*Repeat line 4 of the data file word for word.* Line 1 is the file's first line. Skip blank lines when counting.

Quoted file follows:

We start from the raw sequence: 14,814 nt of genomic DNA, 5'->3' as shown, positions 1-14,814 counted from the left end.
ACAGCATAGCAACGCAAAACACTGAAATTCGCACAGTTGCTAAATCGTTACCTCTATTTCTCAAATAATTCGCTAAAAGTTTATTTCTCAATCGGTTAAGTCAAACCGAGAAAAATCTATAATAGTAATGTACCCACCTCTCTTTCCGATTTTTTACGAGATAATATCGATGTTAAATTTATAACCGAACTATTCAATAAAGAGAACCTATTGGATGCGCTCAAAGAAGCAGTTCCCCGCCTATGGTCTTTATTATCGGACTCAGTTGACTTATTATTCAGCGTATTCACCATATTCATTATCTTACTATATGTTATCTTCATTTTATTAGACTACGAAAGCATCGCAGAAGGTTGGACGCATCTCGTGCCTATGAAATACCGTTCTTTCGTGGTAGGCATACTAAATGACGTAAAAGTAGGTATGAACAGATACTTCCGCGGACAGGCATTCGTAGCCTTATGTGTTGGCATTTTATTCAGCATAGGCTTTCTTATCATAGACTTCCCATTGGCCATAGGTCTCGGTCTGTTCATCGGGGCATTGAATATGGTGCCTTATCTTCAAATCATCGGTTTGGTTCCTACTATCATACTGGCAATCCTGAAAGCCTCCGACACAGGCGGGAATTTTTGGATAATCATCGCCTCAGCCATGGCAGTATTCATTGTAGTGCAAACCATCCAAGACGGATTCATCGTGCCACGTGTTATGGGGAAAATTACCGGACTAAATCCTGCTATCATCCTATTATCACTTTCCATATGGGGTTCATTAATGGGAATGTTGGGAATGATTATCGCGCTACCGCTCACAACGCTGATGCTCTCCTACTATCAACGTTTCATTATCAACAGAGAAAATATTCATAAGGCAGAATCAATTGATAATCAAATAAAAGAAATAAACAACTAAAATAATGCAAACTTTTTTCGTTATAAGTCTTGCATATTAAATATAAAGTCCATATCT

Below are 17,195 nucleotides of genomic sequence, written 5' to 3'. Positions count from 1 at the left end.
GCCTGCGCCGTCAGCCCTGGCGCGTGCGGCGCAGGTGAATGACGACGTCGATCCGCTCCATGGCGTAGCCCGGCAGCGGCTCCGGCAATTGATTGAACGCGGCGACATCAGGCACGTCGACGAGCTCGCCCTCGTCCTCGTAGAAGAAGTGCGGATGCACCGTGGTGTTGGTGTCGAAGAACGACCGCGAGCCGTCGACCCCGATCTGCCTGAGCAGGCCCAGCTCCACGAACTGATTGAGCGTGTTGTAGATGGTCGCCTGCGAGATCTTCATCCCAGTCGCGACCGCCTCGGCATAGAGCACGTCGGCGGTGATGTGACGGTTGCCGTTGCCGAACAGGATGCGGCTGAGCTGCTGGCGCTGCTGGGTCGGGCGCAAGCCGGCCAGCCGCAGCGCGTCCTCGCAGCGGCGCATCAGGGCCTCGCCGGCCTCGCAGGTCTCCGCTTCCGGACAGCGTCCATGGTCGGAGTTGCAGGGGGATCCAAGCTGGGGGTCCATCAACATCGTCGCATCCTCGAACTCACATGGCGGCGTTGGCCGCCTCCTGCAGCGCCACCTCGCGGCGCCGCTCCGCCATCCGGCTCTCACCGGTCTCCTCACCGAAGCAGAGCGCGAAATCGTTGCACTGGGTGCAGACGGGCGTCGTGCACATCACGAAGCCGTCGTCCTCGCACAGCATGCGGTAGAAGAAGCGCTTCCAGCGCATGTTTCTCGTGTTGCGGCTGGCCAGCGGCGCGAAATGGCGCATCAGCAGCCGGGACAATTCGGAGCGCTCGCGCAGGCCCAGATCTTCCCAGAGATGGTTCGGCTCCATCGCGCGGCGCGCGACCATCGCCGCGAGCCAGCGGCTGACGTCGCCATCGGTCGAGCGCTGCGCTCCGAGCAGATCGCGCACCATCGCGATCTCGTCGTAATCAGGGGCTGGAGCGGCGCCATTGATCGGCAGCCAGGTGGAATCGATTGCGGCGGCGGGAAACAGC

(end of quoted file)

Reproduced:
GCCTGCGCCGTCAGCCCTGGCGCGTGCGGCGCAGGTGAATGACGACGTCGATCCGCTCCATGGCGTAGCCCGGCAGCGGCTCCGGCAATTGATTGAACGCGGCGACATCAGGCACGTCGACGAGCTCGCCCTCGTCCTCGTAGAAGAAGTGCGGATGCACCGTGGTGTTGGTGTCGAAGAACGACCGCGAGCCGTCGACCCCGATCTGCCTGAGCAGGCCCAGCTCCACGAACTGATTGAGCGTGTTGTAGATGGTCGCCTGCGAGATCTTCATCCCAGTCGCGACCGCCTCGGCATAGAGCACGTCGGCGGTGATGTGACGGTTGCCGTTGCCGAACAGGATGCGGCTGAGCTGCTGGCGCTGCTGGGTCGGGCGCAAGCCGGCCAGCCGCAGCGCGTCCTCGCAGCGGCGCATCAGGGCCTCGCCGGCCTCGCAGGTCTCCGCTTCCGGACAGCGTCCATGGTCGGAGTTGCAGGGGGATCCAAGCTGGGGGTCCATCAACATCGTCGCATCCTCGAACTCACATGGCGGCGTTGGCCGCCTCCTGCAGCGCCACCTCGCGGCGCCGCTCCGCCATCCGGCTCTCACCGGTCTCCTCACCGAAGCAGAGCGCGAAATCGTTGCACTGGGTGCAGACGGGCGTCGTGCACATCACGAAGCCGTCGTCCTCGCACAGCATGCGGTAGAAGAAGCGCTTCCAGCGCATGTTTCTCGTGTTGCGGCTGGCCAGCGGCGCGAAATGGCGCATCAGCAGCCGGGACAATTCGGAGCGCTCGCGCAGGCCCAGATCTTCCCAGAGATGGTTCGGCTCCATCGCGCGGCGCGCGACCATCGCCGCGAGCCAGCGGCTGACGTCGCCATCGGTCGAGCGCTGCGCTCCGAGCAGATCGCGCACCATCGCGATCTCGTCGTAATCAGGGGCTGGAGCGGCGCCATTGATCGGCAGCCAGGTGGAATCGATTGCGGCGGCGGGAAACAGC